#7
1st October 2011
Old 1st October 2011
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I would further submit that "hanging on to all of the dynamics" is not likely to solve your problem.
twotonbrick
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#8
1st October 2011
Old 1st October 2011
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Got it - working on it now.

Thanks.
twotonbrick
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#9
1st October 2011
Old 1st October 2011
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Ok...at 10:29pm, I updated the track with your suggestions.

They def helped the vocals sit better....damn...thanks guys.

I'm open to other suggestions for sure, but it's definitely tighter.

Best,
Tommy

#10
1st October 2011
Old 1st October 2011
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Quote:
Originally Posted by twotonbrick View Post
Ok...at 10:29pm, I updated the track with your suggestions.

They def helped the vocals sit better....damn...thanks guys.

I'm open to other suggestions for sure, but it's definitely tighter.

Best,
Tommy

Post an update?
twotonbrick
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#11
1st October 2011
Old 1st October 2011
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Here is the latest mix.

I'm getting closer to how I hear it my head.

The vocals are still a little more upfront than I would like.

Thanks again for the tips yesterday.

Any other suggestions would be quite welcome (my new EP is being sent for mastering next week).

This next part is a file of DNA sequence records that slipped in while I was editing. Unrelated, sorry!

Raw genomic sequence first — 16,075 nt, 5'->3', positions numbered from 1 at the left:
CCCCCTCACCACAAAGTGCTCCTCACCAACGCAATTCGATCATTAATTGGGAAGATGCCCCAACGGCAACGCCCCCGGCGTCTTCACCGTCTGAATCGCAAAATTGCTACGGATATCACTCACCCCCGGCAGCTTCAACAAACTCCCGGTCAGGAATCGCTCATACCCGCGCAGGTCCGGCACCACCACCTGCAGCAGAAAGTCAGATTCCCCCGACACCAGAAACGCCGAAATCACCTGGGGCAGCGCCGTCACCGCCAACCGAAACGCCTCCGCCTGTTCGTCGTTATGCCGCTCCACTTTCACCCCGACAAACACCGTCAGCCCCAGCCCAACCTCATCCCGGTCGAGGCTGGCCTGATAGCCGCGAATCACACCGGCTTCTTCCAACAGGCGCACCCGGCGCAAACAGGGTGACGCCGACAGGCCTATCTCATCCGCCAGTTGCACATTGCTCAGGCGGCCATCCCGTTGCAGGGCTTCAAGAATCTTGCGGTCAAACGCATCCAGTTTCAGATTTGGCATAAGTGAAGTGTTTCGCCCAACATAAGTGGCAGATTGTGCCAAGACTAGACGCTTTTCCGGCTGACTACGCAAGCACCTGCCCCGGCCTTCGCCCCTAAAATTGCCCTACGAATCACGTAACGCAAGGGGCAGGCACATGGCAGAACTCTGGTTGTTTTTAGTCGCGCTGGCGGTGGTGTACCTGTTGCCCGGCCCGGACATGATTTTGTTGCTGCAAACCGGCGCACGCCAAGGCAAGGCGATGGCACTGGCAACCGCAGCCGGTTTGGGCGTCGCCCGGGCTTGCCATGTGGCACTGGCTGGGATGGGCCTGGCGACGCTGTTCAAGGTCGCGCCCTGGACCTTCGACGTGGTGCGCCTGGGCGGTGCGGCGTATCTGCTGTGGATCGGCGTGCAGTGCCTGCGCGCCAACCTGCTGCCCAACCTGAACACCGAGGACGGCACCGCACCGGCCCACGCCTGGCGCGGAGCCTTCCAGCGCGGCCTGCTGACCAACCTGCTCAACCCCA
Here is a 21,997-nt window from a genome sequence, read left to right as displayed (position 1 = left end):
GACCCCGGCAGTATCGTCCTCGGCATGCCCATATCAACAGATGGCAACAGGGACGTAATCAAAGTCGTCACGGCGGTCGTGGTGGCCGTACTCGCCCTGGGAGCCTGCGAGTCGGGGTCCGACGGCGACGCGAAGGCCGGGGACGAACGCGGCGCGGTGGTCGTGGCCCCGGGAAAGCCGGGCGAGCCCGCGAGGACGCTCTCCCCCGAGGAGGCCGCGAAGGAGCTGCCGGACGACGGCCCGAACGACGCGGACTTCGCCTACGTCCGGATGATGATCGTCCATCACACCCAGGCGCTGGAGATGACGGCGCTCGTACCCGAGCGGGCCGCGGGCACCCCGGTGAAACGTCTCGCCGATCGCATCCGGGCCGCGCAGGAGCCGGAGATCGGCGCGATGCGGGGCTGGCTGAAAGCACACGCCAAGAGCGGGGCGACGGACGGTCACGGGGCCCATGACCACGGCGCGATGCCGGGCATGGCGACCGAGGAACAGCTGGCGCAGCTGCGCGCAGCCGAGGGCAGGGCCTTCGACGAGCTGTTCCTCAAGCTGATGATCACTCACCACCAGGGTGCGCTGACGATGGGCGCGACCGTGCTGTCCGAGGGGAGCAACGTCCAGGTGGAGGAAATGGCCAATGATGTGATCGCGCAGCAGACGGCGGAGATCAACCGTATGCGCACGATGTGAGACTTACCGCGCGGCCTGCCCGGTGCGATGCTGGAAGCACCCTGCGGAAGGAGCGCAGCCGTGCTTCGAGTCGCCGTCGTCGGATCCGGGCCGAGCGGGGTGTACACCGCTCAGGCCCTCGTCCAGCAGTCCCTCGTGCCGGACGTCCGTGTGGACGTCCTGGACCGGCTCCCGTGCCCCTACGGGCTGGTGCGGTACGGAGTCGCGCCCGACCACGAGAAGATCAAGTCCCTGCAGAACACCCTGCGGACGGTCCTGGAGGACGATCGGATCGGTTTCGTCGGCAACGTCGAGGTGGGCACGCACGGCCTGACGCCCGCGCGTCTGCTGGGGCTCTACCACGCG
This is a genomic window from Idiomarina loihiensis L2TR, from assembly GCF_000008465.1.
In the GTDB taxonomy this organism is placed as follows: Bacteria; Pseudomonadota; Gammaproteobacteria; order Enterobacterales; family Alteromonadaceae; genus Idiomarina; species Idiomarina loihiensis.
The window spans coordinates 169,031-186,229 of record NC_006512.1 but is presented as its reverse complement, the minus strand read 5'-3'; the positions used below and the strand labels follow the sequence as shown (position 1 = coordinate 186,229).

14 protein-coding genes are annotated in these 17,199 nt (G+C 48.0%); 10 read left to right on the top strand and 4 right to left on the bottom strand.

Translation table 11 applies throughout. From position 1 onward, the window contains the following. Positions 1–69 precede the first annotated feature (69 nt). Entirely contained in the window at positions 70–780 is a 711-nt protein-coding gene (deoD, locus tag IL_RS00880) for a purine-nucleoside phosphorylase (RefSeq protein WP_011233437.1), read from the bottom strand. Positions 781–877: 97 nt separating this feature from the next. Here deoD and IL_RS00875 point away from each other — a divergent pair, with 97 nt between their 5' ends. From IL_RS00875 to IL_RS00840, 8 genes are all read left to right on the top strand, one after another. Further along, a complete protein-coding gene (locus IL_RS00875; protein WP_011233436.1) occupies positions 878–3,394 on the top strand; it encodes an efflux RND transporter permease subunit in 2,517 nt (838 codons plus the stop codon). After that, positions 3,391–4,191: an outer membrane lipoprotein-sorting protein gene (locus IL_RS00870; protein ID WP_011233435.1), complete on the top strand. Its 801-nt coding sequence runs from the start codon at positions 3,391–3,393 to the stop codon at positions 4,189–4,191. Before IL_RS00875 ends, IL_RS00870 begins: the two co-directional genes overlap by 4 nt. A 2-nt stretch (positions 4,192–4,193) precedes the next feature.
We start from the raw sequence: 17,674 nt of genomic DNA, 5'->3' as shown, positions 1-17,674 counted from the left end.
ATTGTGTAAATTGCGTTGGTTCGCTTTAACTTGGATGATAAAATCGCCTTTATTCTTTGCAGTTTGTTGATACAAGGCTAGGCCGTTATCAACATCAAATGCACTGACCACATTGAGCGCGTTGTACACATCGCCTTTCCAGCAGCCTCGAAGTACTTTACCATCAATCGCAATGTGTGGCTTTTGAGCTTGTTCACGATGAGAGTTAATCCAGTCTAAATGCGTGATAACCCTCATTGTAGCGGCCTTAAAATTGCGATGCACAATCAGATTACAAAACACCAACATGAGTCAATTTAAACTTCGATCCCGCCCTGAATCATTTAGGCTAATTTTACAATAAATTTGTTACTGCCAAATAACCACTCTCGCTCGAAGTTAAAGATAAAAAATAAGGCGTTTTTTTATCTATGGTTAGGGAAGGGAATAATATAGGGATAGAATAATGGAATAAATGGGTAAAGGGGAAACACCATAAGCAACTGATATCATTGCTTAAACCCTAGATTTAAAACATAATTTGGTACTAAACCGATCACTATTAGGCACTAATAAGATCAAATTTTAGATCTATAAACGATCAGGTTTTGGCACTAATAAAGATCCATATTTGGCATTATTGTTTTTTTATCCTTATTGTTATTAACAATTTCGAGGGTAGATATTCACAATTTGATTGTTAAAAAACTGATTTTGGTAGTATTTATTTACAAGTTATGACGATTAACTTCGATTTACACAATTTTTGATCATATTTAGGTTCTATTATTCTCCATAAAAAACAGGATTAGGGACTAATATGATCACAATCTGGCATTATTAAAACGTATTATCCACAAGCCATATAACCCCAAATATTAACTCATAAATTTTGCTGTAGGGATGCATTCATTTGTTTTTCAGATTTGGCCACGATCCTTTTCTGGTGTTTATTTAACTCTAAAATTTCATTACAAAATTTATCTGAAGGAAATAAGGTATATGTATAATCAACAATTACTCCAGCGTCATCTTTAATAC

Best,
Tommy
#12
1st October 2011
Old 1st October 2011
  #12
You're still going to need to automate the vocals to get them to stay where you want them when you have a macro-dynamic shift. Pull them down a bit. Don't be afraid to make significant changes.

Again, as I mentioned earlier, you need to know what a vocal that sits "right" sounds like. If all else fails pull everything down and put the vocals up first on the loudest section of the piece and then build the rest of the mix around it.
#13
1st October 2011
Old 1st October 2011
  #13
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Quote:
Originally Posted by Enlightened Hand View Post
You're still going to need to automate the vocals to get them to stay where you want them when you have a macro-dynamic shift. Pull them down a bit. Don't be afraid to make significant changes.

Again, as I mentioned earlier, you need to know what a vocal that sits "right" sounds like. If all else fails pull everything down and put the vocals up first on the loudest section of the piece and then build the rest of the mix around it.
this is great advice right here and is applicable in most any situation in most any genre of music. +1 to all of the above.